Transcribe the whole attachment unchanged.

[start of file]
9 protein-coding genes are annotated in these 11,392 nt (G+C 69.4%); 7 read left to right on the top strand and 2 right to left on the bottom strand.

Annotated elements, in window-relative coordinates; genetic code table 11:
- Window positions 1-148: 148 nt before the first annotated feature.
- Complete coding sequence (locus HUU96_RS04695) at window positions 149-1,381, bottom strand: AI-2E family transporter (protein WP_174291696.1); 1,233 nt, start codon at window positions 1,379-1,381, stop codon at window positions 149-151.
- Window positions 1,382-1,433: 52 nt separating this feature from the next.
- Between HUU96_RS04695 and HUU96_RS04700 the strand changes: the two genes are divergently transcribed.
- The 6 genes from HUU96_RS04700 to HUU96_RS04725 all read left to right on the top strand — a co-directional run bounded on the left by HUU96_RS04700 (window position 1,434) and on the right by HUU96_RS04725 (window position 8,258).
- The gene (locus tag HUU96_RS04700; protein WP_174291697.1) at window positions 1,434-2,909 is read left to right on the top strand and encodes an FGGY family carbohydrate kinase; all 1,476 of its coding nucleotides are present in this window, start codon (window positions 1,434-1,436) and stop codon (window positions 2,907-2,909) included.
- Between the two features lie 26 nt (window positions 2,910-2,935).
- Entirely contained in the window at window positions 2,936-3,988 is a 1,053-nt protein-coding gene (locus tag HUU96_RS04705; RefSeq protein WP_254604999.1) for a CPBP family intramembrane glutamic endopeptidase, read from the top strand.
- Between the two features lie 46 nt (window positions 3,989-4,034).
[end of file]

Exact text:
9 protein-coding genes are annotated in these 11,392 nt (G+C 69.4%); 7 read left to right on the top strand and 2 right to left on the bottom strand.

Annotated elements, in window-relative coordinates; genetic code table 11:
- Window positions 1-148: 148 nt before the first annotated feature.
- Complete coding sequence (locus HUU96_RS04695) at window positions 149-1,381, bottom strand: AI-2E family transporter (protein WP_174291696.1); 1,233 nt, start codon at window positions 1,379-1,381, stop codon at window positions 149-151.
- Window positions 1,382-1,433: 52 nt separating this feature from the next.
- Between HUU96_RS04695 and HUU96_RS04700 the strand changes: the two genes are divergently transcribed.
- The 6 genes from HUU96_RS04700 to HUU96_RS04725 all read left to right on the top strand — a co-directional run bounded on the left by HUU96_RS04700 (window position 1,434) and on the right by HUU96_RS04725 (window position 8,258).
- The gene (locus tag HUU96_RS04700; protein WP_174291697.1) at window positions 1,434-2,909 is read left to right on the top strand and encodes an FGGY family carbohydrate kinase; all 1,476 of its coding nucleotides are present in this window, start codon (window positions 1,434-1,436) and stop codon (window positions 2,907-2,909) included.
- Between the two features lie 26 nt (window positions 2,910-2,935).
- Entirely contained in the window at window positions 2,936-3,988 is a 1,053-nt protein-coding gene (locus tag HUU96_RS04705; RefSeq protein WP_254604999.1) for a CPBP family intramembrane glutamic endopeptidase, read from the top strand.
- Between the two features lie 46 nt (window positions 3,989-4,034).